By the same token, fast-forwarding to the three-week major combat phase of Operation Iraqi Freedom in early 2003, the U.S. Army flew only two deep-attack missions with fewer than 80 of its AH-64 Apache attack helicopters, and it fired only 414 of its high-end MGM-140 Army Tactical Missile Systems (ATACMS) in support of its march northward from Kuwait to the heart of Baghdad. In contrast, CENTCOM’s air component during the same three weeks flew more than 20,000 strike sorties, using 735 fighters and 51 bombers to attack, with devastating effect, more than 15,000 Iraqi target aim points in direct facilitation of CENTCOM’s land offensive, but also mostly ahead of and independent of any friendly ground-force action.
Perhaps the most compelling testimony to what that air capability allowed in Operation Iraqi Freedom came from Lieutenant Nate Fick, a Marine Corps platoon commander during CENTCOM’s land offensive, who later wrote in his book One Bullet Away:
For the next hundred miles, all the way to the gates of Baghdad, every palm grove hid Iraqi armor, every field an artillery battery, and every alley an antiaircraft gun or surface-to-air missile launcher. But we never fired a shot. We saw the full effect of American air power. Every one of those fearsome weapons was a blackened hulk.
Later Airpower Successes
With respect to the air component’s successful performance in beating down Iraq’s ground forces in the Kuwaiti Theater of Operations (KTO) in just a little more than a month to a point where they no longer presented a major threat to the coalition’s final four-day land push, some observers tended for a time afterwards to dismiss that performance as nothing more than a one-off anomaly. It was, they said dismissively, the open desert setting, or the unusual vulnerability of Iraq’s armored forces to precision attacks from above, or any number of other unique circumstances that somehow made the air war an exception to the familiar time-honored rule that it takes friendly ‘boots on the ground’ in large numbers, and ultimately in head-to-head close combat, to defeat well-endowed enemy forces in high-intensity warfare.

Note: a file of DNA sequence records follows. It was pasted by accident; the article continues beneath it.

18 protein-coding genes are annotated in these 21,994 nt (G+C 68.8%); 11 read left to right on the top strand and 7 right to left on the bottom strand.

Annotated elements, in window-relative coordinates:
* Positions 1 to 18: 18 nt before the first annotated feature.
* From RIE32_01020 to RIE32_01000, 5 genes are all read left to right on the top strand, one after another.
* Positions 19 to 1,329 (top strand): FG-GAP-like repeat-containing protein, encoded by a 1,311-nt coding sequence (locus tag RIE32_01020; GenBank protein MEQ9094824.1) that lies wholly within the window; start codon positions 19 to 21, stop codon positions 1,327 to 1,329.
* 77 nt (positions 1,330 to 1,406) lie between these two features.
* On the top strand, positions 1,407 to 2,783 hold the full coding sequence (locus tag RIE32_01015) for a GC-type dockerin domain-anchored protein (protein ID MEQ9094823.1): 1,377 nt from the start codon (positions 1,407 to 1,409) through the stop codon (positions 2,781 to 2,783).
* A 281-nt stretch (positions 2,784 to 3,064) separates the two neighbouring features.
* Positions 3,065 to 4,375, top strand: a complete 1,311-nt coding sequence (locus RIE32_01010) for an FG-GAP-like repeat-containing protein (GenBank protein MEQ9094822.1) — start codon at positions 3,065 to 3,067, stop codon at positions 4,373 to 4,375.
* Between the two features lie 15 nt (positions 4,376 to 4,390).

To many people, that argument sounded reasonable enough when American and allied air power’s rapid rout of the Iraqi army was something the world had never seen before. Yet in the 12 years that followed Desert Storm, allied air power prevailed again in four widely dissimilar subsequent cases, starting with NATO’s two air-dominated wars over the Balkans in 1995 and 1999 and followed soon thereafter by Operation Enduring Freedom against the Taliban and al-Qaeda in Afghanistan in late 2001 and then by the major combat phase of Operation Iraqi Freedom in March and April 2003. True enough, in none of those five cases, with the one exception of Kosovo, did air power produce the sought-after result all by itself. Yet one can fairly say that in each instance a mature air component was the main enabler of all else that followed by way of producing the desired outcome at such a low cost in friendly and noncombatant enemy lives lost. In so doing, American air power showed to the world that it had finally come of age, at least for high-intensity wars against well-equipped enemy forces.
Airpower’s Triumphant Years